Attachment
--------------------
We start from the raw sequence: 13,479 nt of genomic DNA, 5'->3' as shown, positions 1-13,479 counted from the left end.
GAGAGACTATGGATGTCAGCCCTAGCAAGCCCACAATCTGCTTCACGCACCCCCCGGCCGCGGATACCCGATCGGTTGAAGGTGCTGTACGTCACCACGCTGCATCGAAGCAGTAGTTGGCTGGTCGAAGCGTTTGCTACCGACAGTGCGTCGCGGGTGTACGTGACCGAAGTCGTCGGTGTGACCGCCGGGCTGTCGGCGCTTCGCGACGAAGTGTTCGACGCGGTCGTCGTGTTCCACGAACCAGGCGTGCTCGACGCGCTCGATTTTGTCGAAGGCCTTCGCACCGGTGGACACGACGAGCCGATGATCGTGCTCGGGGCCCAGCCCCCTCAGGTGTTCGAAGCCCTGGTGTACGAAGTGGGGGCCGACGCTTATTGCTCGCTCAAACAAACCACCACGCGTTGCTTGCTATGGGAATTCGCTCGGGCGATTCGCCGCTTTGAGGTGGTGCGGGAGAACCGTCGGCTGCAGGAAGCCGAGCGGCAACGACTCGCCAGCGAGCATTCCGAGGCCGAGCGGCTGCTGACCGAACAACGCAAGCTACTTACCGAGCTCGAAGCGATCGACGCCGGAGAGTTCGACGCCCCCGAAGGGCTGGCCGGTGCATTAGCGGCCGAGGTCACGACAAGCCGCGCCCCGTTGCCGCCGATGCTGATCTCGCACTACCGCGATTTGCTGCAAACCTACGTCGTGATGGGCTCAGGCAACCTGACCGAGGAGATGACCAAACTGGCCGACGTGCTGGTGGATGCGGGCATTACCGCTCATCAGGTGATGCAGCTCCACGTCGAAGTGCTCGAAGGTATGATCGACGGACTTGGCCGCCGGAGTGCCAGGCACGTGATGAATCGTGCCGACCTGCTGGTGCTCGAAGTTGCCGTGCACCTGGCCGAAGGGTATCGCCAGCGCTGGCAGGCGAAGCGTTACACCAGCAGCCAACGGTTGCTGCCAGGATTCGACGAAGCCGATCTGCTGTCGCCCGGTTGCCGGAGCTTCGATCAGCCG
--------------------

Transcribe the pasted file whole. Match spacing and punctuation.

We start from the raw sequence: 13,479 nt of genomic DNA, 5'->3' as shown, positions 1-13,479 counted from the left end.
GAGAGACTATGGATGTCAGCCCTAGCAAGCCCACAATCTGCTTCACGCACCCCCCGGCCGCGGATACCCGATCGGTTGAAGGTGCTGTACGTCACCACGCTGCATCGAAGCAGTAGTTGGCTGGTCGAAGCGTTTGCTACCGACAGTGCGTCGCGGGTGTACGTGACCGAAGTCGTCGGTGTGACCGCCGGGCTGTCGGCGCTTCGCGACGAAGTGTTCGACGCGGTCGTCGTGTTCCACGAACCAGGCGTGCTCGACGCGCTCGATTTTGTCGAAGGCCTTCGCACCGGTGGACACGACGAGCCGATGATCGTGCTCGGGGCCCAGCCCCCTCAGGTGTTCGAAGCCCTGGTGTACGAAGTGGGGGCCGACGCTTATTGCTCGCTCAAACAAACCACCACGCGTTGCTTGCTATGGGAATTCGCTCGGGCGATTCGCCGCTTTGAGGTGGTGCGGGAGAACCGTCGGCTGCAGGAAGCCGAGCGGCAACGACTCGCCAGCGAGCATTCCGAGGCCGAGCGGCTGCTGACCGAACAACGCAAGCTACTTACCGAGCTCGAAGCGATCGACGCCGGAGAGTTCGACGCCCCCGAAGGGCTGGCCGGTGCATTAGCGGCCGAGGTCACGACAAGCCGCGCCCCGTTGCCGCCGATGCTGATCTCGCACTACCGCGATTTGCTGCAAACCTACGTCGTGATGGGCTCAGGCAACCTGACCGAGGAGATGACCAAACTGGCCGACGTGCTGGTGGATGCGGGCATTACCGCTCATCAGGTGATGCAGCTCCACGTCGAAGTGCTCGAAGGTATGATCGACGGACTTGGCCGCCGGAGTGCCAGGCACGTGATGAATCGTGCCGACCTGCTGGTGCTCGAAGTTGCCGTGCACCTGGCCGAAGGGTATCGCCAGCGCTGGCAGGCGAAGCGTTACACCAGCAGCCAACGGTTGCTGCCAGGATTCGACGAAGCCGATCTGCTGTCGCCCGGTTGCCGGAGCTTCGATCAGCCG